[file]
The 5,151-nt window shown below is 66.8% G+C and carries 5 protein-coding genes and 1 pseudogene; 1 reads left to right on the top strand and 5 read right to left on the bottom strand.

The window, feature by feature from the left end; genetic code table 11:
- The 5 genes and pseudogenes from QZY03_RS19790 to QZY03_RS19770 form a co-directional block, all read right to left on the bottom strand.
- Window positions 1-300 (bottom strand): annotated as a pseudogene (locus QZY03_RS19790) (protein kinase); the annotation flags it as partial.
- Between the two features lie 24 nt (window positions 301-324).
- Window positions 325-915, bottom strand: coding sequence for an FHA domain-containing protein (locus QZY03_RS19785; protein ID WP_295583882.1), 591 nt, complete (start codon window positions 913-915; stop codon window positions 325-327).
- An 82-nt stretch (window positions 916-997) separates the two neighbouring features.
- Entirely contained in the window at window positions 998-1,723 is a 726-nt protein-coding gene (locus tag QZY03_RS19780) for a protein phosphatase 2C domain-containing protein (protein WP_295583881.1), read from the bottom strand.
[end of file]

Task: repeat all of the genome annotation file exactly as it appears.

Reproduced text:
The 5,151-nt window shown below is 66.8% G+C and carries 5 protein-coding genes and 1 pseudogene; 1 reads left to right on the top strand and 5 read right to left on the bottom strand.

The window, feature by feature from the left end; genetic code table 11:
- The 5 genes and pseudogenes from QZY03_RS19790 to QZY03_RS19770 form a co-directional block, all read right to left on the bottom strand.
- Window positions 1-300 (bottom strand): annotated as a pseudogene (locus QZY03_RS19790) (protein kinase); the annotation flags it as partial.
- Between the two features lie 24 nt (window positions 301-324).
- Window positions 325-915, bottom strand: coding sequence for an FHA domain-containing protein (locus QZY03_RS19785; protein ID WP_295583882.1), 591 nt, complete (start codon window positions 913-915; stop codon window positions 325-327).
- An 82-nt stretch (window positions 916-997) separates the two neighbouring features.
- Entirely contained in the window at window positions 998-1,723 is a 726-nt protein-coding gene (locus tag QZY03_RS19780) for a protein phosphatase 2C domain-containing protein (protein WP_295583881.1), read from the bottom strand.